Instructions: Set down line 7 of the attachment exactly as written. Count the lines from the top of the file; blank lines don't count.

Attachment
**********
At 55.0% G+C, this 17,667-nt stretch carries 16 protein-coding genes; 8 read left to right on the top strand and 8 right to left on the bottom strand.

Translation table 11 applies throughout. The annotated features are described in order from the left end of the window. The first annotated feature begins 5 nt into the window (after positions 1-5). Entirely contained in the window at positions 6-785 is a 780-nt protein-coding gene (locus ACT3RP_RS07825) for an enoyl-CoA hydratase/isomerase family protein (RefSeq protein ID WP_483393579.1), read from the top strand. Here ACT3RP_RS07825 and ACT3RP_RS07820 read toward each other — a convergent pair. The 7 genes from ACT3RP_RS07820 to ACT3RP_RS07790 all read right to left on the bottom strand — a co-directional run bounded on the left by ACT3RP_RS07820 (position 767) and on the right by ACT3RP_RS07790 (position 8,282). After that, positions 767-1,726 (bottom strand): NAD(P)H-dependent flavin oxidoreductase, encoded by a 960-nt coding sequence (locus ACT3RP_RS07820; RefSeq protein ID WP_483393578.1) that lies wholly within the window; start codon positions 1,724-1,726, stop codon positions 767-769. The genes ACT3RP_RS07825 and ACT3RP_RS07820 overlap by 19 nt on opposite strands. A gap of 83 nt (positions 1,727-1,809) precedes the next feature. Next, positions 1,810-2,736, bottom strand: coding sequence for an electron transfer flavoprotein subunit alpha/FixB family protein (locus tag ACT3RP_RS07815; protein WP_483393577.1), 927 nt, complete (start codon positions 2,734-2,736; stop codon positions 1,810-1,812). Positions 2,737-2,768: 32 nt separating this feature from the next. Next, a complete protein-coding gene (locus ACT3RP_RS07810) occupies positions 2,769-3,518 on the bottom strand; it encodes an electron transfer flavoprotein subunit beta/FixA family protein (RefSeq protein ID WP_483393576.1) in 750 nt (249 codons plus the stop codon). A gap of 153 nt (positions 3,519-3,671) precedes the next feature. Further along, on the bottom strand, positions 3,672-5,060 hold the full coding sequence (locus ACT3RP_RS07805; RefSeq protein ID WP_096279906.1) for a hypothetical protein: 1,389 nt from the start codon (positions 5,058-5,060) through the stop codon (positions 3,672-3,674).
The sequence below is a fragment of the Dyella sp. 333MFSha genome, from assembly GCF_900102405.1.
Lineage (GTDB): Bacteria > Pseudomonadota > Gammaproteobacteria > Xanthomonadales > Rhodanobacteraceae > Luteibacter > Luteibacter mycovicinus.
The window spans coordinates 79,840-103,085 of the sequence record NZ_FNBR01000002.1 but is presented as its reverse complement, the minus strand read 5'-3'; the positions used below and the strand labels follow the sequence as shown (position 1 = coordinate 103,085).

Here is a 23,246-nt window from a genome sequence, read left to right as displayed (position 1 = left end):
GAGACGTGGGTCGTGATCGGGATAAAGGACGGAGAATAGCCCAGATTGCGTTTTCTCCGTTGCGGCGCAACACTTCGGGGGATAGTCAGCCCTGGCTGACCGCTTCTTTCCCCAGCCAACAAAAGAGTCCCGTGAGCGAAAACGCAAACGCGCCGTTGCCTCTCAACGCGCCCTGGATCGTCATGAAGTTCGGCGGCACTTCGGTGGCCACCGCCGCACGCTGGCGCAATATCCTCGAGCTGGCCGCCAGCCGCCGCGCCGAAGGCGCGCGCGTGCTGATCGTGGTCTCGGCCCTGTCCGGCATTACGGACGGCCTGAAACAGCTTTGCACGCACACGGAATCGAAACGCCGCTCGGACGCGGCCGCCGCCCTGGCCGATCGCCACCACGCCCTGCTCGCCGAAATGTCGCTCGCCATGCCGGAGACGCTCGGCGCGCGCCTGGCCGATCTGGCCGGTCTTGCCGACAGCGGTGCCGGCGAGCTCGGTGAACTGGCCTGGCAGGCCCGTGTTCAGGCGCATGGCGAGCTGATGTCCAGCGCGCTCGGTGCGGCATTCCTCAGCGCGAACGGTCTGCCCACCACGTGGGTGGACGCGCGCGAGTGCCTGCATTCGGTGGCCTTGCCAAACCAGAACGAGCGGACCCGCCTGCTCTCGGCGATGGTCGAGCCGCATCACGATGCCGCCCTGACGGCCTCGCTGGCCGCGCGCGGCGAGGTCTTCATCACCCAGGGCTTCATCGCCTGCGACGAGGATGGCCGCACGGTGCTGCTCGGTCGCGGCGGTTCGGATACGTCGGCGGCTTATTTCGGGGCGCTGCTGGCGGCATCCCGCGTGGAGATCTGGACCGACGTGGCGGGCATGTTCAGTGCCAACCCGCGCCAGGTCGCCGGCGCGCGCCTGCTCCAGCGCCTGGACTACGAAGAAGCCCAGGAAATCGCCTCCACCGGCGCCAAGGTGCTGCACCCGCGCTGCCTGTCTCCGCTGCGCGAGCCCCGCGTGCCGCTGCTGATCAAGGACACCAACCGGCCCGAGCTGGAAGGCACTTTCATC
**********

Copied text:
GAGACGTGGGTCGTGATCGGGATAAAGGACGGAGAATAGCCCAGATTGCGTTTTCTCCGTTGCGGCGCAACACTTCGGGGGATAGTCAGCCCTGGCTGACCGCTTCTTTCCCCAGCCAACAAAAGAGTCCCGTGAGCGAAAACGCAAACGCGCCGTTGCCTCTCAACGCGCCCTGGATCGTCATGAAGTTCGGCGGCACTTCGGTGGCCACCGCCGCACGCTGGCGCAATATCCTCGAGCTGGCCGCCAGCCGCCGCGCCGAAGGCGCGCGCGTGCTGATCGTGGTCTCGGCCCTGTCCGGCATTACGGACGGCCTGAAACAGCTTTGCACGCACACGGAATCGAAACGCCGCTCGGACGCGGCCGCCGCCCTGGCCGATCGCCACCACGCCCTGCTCGCCGAAATGTCGCTCGCCATGCCGGAGACGCTCGGCGCGCGCCTGGCCGATCTGGCCGGTCTTGCCGACAGCGGTGCCGGCGAGCTCGGTGAACTGGCCTGGCAGGCCCGTGTTCAGGCGCATGGCGAGCTGATGTCCAGCGCGCTCGGTGCGGCATTCCTCAGCGCGAACGGTCTGCCCACCACGTGGGTGGACGCGCGCGAGTGCCTGCATTCGGTGGCCTTGCCAAACCAGAACGAGCGGACCCGCCTGCTCTCGGCGATGGTCGAGCCGCATCACGATGCCGCCCTGACGGCCTCGCTGGCCGCGCGCGGCGAGGTCTTCATCACCCAGGGCTTCATCGCCTGCGACGAGGATGGCCGCACGGTGCTGCTCGGTCGCGGCGGTTCGGATACGTCGGCGGCTTATTTCGGGGCGCTGCTGGCGGCATCCCGCGTGGAGATCTGGACCGACGTGGCGGGCATGTTCAGTGCCAACCCGCGCCAGGTCGCCGGCGCGCGCCTGCTCCAGCGCCTGGACTACGAAGAAGCCCAGGAAATCGCCTCCACCGGCGCCAAGGTGCTGCACCCGCGCTGCCTGTCTCCGCTGCGCGAGCCCCGCGTGCCGCTGCTGATCAAGGACACCAACCGGCCCGAGCTGGAAGGCACTTTCATC